Cover image for Père Goriot
Père Goriot
Balzac, Honoré de, 1799-1850.
Uniform Title:
Père Goriot. English
Publication Information:
Oxford [England] ; New York : Oxford University Press, 1999.

Physical Description:
xxiv, 274 pages : map ; 20 cm.
Reading Level:
1180 Lexile.
Added Author:
Format :


Call Number
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Home Location
Item Holds
X Adult Fiction Open Shelf

On Order



Specially commissioned for the World's Classics, this translation includes a full editorial apparatus.

Author Notes

Born on May 20, 1799, Honore de Balzac is considered one of the greatest French writers of all time. Balzac studied in Paris and worked as a law clerk while pursuing an unsuccessful career as an author. He soon accumulated enormous debts that haunted him most of his life.

A prolific writer, Balzac would often write for 14 to-16 hours at a time. His writing is marked by realistic portrayals of ordinary, but exaggerated characters and intricate detail. In 1834, Balzac began organizing his works into a collection called The Human Comedy, an attempt to group his novels to present a complete social history of France. Characters in this project reappeared throughout various volumes, which ultimately consisted of approximately 90 works. Some of his works include Cesar Birotteau, Le Cousin Pons, Seraphita, and Le Cousine Bette.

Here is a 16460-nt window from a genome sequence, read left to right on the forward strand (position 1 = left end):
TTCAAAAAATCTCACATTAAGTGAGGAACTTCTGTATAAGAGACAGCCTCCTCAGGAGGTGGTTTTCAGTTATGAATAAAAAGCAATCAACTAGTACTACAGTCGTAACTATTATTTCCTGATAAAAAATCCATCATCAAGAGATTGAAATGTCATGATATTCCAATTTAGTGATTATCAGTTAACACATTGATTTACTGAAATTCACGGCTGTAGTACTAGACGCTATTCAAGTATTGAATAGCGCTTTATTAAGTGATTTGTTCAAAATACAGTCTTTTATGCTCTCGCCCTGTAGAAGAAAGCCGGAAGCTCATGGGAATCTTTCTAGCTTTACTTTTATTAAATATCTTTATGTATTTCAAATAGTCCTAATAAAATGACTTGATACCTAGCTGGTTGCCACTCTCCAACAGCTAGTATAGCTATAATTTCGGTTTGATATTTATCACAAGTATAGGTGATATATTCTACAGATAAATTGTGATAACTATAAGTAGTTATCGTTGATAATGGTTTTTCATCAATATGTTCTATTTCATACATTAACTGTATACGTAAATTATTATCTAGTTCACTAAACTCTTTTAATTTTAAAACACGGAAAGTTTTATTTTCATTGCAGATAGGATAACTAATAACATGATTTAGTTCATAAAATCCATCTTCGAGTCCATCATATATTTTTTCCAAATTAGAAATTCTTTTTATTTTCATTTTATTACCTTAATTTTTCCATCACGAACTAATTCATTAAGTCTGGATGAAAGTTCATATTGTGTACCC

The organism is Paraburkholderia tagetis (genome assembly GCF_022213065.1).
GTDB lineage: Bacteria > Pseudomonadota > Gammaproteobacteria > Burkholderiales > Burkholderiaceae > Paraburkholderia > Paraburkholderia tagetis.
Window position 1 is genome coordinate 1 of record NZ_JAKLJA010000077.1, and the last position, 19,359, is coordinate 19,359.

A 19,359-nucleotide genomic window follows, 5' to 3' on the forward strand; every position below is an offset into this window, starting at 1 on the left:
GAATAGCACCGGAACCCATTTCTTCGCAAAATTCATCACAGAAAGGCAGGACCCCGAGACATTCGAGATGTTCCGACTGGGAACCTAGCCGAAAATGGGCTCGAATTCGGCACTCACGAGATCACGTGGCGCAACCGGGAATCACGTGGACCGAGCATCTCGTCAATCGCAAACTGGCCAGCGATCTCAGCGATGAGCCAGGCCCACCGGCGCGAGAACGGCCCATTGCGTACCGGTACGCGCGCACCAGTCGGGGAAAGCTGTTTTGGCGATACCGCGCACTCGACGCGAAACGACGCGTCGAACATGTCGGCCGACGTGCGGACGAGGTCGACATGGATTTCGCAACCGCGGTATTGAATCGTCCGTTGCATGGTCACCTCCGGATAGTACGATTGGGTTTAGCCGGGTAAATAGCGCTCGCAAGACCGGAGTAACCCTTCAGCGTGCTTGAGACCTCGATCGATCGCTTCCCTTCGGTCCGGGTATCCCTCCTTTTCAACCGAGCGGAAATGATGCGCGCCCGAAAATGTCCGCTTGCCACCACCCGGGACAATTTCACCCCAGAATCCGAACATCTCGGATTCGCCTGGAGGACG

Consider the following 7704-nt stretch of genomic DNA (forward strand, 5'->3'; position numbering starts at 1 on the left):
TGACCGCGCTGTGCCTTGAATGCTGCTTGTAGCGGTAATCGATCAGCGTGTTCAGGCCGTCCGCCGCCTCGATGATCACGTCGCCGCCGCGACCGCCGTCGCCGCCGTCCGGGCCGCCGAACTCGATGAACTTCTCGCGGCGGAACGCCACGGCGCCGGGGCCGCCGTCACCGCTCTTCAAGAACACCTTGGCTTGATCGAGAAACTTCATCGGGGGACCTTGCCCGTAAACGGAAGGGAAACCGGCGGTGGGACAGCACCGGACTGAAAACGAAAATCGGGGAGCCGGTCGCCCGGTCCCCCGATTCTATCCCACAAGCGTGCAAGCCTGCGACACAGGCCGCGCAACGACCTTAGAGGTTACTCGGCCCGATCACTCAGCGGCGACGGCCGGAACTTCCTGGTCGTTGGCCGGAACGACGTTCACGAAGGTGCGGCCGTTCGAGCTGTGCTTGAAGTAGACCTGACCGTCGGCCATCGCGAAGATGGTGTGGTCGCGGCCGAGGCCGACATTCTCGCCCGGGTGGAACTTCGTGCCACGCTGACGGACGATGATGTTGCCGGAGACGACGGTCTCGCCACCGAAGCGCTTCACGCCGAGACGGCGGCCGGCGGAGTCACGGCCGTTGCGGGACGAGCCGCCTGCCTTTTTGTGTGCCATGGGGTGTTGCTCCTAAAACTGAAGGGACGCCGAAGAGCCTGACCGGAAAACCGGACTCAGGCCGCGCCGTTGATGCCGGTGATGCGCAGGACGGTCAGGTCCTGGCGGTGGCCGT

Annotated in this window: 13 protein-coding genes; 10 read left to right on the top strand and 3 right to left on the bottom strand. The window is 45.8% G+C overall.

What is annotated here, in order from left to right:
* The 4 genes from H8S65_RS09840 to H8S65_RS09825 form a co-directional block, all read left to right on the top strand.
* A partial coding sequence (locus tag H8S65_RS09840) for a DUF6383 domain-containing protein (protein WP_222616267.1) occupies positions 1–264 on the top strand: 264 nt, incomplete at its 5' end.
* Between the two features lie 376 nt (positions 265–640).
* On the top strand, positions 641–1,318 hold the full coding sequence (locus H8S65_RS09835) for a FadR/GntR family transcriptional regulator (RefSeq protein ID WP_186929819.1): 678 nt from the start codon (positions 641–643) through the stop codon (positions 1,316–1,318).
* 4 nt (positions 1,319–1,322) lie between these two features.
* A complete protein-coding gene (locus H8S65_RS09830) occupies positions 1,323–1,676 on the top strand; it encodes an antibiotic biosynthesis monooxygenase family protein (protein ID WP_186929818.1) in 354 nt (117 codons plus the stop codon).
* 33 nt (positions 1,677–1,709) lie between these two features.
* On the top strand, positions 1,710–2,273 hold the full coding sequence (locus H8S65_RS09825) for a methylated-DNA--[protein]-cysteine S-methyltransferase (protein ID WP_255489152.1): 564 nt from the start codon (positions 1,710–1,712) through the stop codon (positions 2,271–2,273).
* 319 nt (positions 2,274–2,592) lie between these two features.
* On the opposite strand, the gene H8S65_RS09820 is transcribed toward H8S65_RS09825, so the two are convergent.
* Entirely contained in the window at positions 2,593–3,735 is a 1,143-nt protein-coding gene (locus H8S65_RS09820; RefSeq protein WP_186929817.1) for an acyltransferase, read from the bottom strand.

Balzac wed his lifelong love, Eveline Hanska in March 1850 although he was gravely ill at the time. Balzac died in August of that year.

(Bowker Author Biography)